It is amazing to observe the wide variety of styles that we employ in our service of the people of sport. Some of us approach our service like a member of the coaching staff. Others seem more like a pastor who roams the dugouts, sidelines, and locker rooms. Still others are evangelists, without apology, seeking opportunities to share Jesus in any moment. There is certainly room for one to develop his or her personal style of service, but just how “spiritual” or “religious” should our service be?
While speaking with our university’s play by play radio announcer earlier this year, he remarked, “I have never heard your work described as religious.” I replied that I was glad, rather than being religious I would prefer to be faithful to my calling from God. I think what he meant was that I don’t communicate in religious clichés, nor do I imply that going to church services with me is the height of Christian devotion. My way of serving people in sport is to speak in the language of their cultures, rather than importing church culture into their worlds. It is not heard as religious, but it communicates clearly and respectfully.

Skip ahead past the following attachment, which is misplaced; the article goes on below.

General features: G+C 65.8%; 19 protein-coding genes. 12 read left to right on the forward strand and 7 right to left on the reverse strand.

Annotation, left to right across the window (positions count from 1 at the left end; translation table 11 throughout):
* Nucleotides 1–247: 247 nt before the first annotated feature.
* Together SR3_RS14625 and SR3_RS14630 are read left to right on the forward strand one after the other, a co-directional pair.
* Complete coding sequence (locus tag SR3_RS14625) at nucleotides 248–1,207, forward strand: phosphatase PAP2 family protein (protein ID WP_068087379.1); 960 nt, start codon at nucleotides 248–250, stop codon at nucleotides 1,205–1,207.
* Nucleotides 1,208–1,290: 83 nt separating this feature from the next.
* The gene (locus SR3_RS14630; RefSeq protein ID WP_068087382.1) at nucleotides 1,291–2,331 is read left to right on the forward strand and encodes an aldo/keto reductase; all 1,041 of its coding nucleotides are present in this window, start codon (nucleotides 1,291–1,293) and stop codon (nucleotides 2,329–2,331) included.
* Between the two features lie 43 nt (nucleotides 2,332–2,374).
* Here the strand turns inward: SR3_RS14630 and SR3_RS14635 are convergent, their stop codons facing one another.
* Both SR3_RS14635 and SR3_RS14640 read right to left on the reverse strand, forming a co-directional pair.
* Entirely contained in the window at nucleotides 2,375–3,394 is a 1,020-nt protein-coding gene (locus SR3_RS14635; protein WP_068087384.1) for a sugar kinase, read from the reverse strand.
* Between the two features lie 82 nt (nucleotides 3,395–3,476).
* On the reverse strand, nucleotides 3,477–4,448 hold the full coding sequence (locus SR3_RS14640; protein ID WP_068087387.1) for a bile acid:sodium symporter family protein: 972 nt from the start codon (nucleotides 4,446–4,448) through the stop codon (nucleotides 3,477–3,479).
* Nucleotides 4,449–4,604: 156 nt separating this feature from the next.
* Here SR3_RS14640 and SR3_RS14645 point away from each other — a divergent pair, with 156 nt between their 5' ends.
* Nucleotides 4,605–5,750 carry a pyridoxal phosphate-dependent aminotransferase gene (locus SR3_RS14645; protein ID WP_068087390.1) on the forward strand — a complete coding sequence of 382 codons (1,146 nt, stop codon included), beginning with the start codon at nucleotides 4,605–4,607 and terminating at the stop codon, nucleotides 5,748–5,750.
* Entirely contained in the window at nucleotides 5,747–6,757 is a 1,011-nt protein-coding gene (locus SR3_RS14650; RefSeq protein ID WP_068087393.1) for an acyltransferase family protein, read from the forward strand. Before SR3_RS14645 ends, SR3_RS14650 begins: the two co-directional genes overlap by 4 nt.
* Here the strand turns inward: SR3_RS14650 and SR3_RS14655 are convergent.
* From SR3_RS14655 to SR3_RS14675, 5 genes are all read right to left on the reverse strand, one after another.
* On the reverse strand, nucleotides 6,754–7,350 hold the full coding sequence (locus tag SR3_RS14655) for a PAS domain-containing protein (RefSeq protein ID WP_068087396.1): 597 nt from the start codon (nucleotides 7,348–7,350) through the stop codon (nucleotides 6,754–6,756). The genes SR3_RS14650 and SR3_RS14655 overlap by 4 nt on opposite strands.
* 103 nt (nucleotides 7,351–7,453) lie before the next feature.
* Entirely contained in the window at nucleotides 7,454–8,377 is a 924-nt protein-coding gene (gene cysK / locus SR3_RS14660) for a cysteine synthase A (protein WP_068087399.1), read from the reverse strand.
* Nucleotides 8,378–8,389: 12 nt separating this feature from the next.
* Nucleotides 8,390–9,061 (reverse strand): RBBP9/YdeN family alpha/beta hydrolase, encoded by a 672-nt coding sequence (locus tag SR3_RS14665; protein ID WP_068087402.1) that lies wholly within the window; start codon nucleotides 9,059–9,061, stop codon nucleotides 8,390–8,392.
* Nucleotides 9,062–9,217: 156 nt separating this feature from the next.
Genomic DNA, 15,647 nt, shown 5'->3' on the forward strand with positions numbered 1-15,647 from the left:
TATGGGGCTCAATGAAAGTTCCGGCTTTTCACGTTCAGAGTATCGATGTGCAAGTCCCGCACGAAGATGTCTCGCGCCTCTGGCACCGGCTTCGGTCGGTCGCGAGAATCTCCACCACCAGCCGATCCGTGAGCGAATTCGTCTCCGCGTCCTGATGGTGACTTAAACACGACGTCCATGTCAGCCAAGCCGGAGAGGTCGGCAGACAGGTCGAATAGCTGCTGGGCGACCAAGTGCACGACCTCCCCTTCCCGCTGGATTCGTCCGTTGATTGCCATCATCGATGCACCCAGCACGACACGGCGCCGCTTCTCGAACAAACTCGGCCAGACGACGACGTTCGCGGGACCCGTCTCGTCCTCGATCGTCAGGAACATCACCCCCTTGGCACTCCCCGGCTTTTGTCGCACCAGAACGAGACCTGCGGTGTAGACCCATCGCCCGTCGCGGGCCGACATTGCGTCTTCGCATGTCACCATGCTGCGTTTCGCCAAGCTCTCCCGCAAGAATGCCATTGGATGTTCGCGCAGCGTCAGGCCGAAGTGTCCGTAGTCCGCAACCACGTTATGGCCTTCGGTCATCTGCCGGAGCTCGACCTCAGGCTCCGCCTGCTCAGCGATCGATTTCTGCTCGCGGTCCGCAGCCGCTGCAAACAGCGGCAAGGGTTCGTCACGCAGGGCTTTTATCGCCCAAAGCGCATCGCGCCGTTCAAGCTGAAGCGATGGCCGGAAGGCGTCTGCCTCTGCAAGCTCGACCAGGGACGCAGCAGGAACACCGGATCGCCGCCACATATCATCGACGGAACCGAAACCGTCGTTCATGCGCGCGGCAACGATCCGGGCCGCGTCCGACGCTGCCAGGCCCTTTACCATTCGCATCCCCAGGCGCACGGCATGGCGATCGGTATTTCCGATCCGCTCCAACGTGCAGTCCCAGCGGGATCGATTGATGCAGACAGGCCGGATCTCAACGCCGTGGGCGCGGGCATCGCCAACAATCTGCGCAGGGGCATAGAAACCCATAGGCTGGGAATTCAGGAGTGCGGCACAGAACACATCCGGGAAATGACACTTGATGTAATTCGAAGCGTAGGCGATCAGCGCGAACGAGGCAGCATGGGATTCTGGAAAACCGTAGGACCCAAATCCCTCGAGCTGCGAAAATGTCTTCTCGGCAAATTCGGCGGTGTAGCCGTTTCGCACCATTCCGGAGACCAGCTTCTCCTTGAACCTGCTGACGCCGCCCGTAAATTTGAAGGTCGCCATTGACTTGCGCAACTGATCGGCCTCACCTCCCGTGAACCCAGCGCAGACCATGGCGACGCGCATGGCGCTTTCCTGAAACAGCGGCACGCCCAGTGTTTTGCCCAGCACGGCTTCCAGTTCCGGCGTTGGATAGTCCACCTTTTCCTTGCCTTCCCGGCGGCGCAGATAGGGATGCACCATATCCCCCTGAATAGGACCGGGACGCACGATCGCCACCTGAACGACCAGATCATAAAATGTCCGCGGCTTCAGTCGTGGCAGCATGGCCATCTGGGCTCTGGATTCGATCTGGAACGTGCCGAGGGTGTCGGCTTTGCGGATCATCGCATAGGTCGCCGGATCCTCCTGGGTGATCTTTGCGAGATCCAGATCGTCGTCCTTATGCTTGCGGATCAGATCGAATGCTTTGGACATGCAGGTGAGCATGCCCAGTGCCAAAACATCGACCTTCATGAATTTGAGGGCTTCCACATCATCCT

Some of our colleagues employ the super-spiritual language that fits their church environment as they are on the practice field. While that makes the chaplain stand out as distinctively different, it also creates some distance that many will not even try to cross to connect with him or her.
We may do better to think about our service of sportspeople by focusing on the core of our message, rather than the language in which it is wrapped. Rather than simply spouting the clichés, buzzwords, and illustrations we hear on the latest preacher’s podcast, let’s find ways to communicate that truly transform the hearts of those we serve. More than religious, such communication is truly spiritual and speaks life into the lives of sportspeople.
How “spiritual” should our service be? Very. How “religious” should it be? That’s up to you.